If you're a first-time offender in Idaho charged with a criminal offense, it's easy to become unsettled when worrying about what the future has in store for you. However, if you arm yourself with knowledge about Idaho's criminal laws, you can face your trial and any penalties with more confidence in the possible outcomes.
Use LawInfo's criminal law articles to help educate yourself about Idaho's laws and how they affect your case. You can learn about the difference between misdemeanors and felonies, intoxicated driving charges and many other state-specific criminal law topics. You can also use LawInfo to connect with an Idaho criminal law attorney in Boise, Nampa, Meridian or elsewhere in the state.
When one person kills another in Idaho, it's called a homicide. However, not all homicides are classified or penalized similarly. The killer's intentions (or lack thereof) at the time of the homicide divide the criminal act into two classifications: murder and manslaughter.
Murder is more serious than a manslaughter offense and therefore carries harsher penalties. Homicide by murder is committed either with “malice aforethought”—which means that the killer purposefully intended for the victim to die—or through torture with the intention of causing pain unto death.
Manslaughter is an accidental killing in which the killer didn't intend for the victim to die. There are three types of manslaughter offenses:
Every state has its own system of classifying crimes which also identifies the statutory punishments for each classification. Idaho has two main classifications of criminal offenses: felonies and misdemeanors. Non-criminal offenses are called infractions, which only carry a fine of up to $300.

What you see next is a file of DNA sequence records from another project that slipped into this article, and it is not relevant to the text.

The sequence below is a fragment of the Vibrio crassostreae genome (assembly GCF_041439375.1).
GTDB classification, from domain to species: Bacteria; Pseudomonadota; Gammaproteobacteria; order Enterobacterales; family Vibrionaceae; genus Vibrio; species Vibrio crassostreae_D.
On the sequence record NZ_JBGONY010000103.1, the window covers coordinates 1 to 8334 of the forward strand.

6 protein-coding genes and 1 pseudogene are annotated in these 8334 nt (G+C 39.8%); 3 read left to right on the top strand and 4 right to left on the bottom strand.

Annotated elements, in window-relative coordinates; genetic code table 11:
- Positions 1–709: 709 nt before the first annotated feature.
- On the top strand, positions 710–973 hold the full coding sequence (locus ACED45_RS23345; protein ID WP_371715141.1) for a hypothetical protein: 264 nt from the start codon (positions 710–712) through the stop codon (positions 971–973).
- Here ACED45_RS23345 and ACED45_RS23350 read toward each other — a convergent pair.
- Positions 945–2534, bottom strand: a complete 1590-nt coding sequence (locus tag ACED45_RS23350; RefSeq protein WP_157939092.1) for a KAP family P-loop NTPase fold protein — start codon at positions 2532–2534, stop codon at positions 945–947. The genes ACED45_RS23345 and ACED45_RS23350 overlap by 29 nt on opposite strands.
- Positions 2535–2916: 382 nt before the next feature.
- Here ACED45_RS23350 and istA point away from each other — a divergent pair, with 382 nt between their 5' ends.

Felonies are the most serious criminal offenses and infractions are the least serious offenses. Any offenses that aren't defined as felonies or infractions are classified as misdemeanors. Unlike many states, Idaho doesn't subdivide felonies and misdemeanors into classes or degrees with penalties prescribed per class/degree. Instead, Idaho prescribes penalties per the individual offenses.
Misdemeanors are punishable by up to one year of imprisonment and felonies carry more than one year of imprisonment. The most serious felony offense, first-degree murder, is penalized by either life imprisonment or the death penalty.
The most severe penalty a criminal can receive in Idaho is capital punishment—or death by lethal injection or firing squad. Capital punishment is reserved for the most serious felony, first-degree murder, which is:
Capital punishment is not a guaranteed sentence for first-degree murder charges. First, the prosecution must file a notice of intent to seek the death penalty. After that, the court must find if the case contains any statutory aggravating circumstances that warrant the death penalty. The killer's mental capacity must also be evaluated.
Offenders are more likely to receive life imprisonment than capital punishment in Idaho. There have been only three executions in the state since the death penalty statute was revised in 1977.